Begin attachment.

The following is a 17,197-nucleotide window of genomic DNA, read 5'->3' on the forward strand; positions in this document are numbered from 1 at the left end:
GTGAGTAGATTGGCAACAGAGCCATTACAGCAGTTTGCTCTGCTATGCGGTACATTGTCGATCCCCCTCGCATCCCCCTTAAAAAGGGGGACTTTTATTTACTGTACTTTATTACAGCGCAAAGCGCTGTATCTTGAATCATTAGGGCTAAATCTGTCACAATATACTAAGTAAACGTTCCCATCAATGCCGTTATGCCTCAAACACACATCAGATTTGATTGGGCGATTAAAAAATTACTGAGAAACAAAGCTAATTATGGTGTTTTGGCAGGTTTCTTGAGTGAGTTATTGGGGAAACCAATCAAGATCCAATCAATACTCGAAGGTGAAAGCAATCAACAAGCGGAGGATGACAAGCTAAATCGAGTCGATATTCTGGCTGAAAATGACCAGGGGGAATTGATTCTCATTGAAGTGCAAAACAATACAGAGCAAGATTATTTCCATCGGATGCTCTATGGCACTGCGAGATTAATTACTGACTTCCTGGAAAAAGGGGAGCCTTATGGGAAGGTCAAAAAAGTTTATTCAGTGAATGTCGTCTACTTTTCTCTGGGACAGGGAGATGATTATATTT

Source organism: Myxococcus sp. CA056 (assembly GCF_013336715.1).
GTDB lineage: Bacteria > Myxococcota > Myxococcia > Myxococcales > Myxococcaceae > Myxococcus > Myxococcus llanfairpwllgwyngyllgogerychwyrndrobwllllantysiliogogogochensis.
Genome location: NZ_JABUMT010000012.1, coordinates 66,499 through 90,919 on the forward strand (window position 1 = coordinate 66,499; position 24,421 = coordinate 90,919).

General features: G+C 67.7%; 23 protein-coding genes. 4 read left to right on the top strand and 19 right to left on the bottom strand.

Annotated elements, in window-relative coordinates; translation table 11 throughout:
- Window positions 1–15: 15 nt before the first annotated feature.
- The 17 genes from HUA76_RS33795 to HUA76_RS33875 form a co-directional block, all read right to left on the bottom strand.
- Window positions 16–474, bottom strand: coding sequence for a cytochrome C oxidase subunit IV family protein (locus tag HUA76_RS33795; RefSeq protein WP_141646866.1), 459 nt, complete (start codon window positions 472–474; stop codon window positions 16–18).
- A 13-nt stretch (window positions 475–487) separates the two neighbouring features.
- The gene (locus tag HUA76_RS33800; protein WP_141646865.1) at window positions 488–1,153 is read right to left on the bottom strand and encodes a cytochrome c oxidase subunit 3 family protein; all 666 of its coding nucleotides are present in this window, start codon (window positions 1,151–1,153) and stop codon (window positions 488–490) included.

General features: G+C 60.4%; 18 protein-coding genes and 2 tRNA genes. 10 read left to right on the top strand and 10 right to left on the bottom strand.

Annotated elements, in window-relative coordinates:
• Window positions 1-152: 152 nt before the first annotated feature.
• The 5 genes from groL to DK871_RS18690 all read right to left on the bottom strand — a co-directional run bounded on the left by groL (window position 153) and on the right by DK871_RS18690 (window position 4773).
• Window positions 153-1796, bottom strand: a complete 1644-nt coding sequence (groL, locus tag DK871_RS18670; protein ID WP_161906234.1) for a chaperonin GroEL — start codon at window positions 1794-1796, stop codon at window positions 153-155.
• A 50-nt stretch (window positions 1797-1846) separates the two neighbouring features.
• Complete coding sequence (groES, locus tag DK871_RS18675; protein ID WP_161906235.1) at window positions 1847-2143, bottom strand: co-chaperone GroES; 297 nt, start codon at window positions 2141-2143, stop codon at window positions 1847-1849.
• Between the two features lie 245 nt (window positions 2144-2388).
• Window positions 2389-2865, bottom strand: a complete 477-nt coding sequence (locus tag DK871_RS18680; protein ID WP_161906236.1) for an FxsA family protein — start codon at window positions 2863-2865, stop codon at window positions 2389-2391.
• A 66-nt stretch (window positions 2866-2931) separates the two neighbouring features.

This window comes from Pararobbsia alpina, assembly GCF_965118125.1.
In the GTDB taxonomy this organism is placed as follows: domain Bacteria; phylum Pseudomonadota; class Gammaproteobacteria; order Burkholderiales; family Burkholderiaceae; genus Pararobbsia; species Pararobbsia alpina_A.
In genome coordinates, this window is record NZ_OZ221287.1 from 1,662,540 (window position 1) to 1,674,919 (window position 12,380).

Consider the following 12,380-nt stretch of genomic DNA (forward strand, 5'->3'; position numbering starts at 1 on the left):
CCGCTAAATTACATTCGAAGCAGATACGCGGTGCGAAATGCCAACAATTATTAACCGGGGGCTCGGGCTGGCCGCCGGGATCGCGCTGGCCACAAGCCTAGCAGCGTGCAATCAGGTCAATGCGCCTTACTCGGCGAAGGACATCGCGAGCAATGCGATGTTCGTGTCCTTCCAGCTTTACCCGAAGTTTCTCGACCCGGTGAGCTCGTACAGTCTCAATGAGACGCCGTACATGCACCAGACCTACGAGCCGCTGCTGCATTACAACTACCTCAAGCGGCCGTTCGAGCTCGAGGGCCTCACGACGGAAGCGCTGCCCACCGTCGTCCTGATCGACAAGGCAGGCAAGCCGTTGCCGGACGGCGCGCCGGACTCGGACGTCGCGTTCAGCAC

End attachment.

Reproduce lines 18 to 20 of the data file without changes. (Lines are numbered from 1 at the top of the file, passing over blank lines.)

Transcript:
• A 50-nt stretch (window positions 1797-1846) separates the two neighbouring features.
• Complete coding sequence (groES, locus tag DK871_RS18675; protein ID WP_161906235.1) at window positions 1847-2143, bottom strand: co-chaperone GroES; 297 nt, start codon at window positions 2141-2143, stop codon at window positions 1847-1849.
• Between the two features lie 245 nt (window positions 2144-2388).